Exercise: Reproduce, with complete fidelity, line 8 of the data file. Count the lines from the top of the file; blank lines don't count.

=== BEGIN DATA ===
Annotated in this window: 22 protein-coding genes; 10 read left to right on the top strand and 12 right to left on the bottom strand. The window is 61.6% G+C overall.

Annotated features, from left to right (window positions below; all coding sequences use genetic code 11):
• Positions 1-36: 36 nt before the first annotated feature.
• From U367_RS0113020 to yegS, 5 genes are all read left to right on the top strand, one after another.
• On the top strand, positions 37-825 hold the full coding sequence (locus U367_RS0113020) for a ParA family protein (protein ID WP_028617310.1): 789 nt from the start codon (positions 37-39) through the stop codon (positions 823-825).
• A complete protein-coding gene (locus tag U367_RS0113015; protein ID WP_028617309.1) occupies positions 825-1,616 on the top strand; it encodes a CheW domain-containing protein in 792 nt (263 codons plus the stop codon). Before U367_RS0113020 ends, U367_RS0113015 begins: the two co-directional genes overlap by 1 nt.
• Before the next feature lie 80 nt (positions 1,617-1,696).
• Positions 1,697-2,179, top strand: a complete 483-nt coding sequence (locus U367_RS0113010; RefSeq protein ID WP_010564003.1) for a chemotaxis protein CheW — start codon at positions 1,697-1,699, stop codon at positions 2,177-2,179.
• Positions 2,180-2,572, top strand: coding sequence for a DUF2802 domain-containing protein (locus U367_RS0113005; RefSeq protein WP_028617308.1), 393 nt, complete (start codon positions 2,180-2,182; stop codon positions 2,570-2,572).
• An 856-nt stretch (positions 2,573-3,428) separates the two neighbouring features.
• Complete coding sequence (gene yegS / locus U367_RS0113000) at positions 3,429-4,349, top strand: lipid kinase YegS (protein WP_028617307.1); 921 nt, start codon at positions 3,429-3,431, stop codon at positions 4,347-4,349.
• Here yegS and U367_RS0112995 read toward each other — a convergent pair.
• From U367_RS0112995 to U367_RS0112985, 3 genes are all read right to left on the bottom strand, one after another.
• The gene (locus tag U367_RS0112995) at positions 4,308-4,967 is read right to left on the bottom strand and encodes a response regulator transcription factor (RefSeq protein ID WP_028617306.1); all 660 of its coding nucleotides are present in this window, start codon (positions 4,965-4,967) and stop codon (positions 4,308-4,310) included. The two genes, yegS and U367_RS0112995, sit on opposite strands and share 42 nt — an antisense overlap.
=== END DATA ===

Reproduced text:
• Positions 1,697-2,179, top strand: a complete 483-nt coding sequence (locus U367_RS0113010; RefSeq protein ID WP_010564003.1) for a chemotaxis protein CheW — start codon at positions 1,697-1,699, stop codon at positions 2,177-2,179.